What if you made a product that was wildly popular but your business wasn’t set up to make any money off of it? Suppose that millions of consumers were using what you made but because they were doing so in a manner different from what you had built your business to support, you were going bust? I think you know where I’m heading with this but let’s just make sure.
Here’s a piece that caught my eye this morning:
According to a new comScore release, more than 123 million Americans visited newspaper sites in May, representing 57% of the total U.S. Internet audience, as the New York Times Brand led the category with more than 32 million visitors and 719 million pages viewed during the month. The average visitor viewed 22 pages of content on the New York Times. Tribune Newspapers ranked second in terms of audience with 24.8 million visitors, followed by Advance Internet and USA Today Sites.
Then there was this last week:
The company found that $119.6 billion, or 32.5% of the planned 2010 U.S. ad spending of $368 billion, is destined for digital media. The 30.3% going to print advertising is lower by more than $8 billion.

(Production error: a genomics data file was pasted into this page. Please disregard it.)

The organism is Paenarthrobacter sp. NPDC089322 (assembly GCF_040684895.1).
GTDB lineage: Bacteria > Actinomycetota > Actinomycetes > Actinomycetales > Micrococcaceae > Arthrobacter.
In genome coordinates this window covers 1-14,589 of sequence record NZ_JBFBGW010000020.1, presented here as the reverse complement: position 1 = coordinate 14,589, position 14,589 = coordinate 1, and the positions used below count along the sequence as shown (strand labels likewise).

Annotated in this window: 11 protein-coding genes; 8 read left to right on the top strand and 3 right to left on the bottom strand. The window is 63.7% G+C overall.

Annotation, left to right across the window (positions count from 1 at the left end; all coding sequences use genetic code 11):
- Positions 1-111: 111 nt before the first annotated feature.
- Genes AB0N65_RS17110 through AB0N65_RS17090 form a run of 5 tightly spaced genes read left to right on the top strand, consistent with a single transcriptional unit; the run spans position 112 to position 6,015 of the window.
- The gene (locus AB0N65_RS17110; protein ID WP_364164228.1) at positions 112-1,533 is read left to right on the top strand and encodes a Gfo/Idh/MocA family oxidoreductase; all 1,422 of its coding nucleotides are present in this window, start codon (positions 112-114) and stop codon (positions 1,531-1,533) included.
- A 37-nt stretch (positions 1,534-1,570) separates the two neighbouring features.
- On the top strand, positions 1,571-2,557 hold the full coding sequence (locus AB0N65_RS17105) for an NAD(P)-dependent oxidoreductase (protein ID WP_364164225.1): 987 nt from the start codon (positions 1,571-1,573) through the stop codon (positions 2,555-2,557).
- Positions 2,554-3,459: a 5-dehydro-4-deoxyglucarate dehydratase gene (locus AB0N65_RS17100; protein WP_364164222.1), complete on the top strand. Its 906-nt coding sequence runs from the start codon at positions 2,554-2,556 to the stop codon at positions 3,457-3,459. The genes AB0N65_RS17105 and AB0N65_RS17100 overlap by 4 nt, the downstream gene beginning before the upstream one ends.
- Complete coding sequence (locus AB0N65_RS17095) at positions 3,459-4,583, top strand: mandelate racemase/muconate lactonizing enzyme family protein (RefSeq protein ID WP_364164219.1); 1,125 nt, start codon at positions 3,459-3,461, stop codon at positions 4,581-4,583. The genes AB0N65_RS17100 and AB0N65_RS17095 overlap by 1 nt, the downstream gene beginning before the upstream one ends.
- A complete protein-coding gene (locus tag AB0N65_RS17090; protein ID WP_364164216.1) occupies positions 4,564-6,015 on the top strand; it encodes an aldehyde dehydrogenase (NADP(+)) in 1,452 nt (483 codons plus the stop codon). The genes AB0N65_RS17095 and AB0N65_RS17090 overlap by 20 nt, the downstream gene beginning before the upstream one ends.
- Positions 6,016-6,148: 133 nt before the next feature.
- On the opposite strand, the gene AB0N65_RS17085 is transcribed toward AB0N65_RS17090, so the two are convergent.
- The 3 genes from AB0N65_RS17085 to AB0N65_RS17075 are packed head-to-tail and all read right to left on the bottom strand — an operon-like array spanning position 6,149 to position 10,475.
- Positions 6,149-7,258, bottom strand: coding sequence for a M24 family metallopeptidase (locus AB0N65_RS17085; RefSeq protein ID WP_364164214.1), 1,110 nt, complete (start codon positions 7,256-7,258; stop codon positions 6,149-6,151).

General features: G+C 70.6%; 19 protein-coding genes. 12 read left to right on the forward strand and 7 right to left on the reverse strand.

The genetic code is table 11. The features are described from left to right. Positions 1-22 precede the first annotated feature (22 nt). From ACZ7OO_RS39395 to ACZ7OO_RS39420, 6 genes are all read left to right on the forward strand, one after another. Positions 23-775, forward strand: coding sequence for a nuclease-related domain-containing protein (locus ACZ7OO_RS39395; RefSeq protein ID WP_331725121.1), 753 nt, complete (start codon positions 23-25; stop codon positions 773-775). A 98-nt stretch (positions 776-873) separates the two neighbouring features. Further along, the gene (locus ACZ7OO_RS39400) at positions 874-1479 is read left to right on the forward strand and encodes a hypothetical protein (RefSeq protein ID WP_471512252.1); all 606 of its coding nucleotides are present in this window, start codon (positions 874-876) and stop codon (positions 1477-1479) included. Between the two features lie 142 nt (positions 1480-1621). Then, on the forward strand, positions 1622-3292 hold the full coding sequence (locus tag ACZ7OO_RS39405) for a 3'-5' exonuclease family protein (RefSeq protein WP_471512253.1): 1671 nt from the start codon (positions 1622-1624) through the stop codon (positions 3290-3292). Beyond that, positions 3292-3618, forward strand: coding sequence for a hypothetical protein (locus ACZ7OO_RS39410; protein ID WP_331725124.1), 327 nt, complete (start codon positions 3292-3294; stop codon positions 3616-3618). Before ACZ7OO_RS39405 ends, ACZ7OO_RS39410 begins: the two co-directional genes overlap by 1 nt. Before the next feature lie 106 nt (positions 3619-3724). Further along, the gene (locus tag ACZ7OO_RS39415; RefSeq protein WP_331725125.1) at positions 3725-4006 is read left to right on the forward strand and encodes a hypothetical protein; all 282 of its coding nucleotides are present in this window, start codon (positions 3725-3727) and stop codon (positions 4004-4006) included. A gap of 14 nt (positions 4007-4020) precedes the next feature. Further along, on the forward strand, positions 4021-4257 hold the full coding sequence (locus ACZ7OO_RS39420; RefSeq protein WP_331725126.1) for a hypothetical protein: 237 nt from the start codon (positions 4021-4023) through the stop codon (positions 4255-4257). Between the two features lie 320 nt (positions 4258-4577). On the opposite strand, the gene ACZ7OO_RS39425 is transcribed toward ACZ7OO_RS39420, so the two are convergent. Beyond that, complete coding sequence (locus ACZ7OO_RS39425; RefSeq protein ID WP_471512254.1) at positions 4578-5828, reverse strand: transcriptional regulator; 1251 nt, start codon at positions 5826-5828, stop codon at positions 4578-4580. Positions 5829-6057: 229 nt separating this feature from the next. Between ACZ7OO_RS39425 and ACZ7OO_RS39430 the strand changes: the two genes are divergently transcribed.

Most analysts agree that the primary reason for the digital shift is the ability to track marketing efforts more precisely.
So why this insistence in paper and ink? Well, there are a lot of legacy consumer such as me who like to read the print version. But why not figure out a way to rebuild the business model around the digital dissemination instead of around the legacy method? How much does it cost to print the newspapers I’m sent every day? Is it possible that at some point the margin on having me consume it digitally gets the business to a point where it’s easier to get your legacy print customers to switch? Buy them all Kindles or iPads – offer them one with a 5 year paid subscription if they agree NOT to take a print copy.
Someone brighter than me can figure out the numbers but is anyone asking the questions? Are you about your business?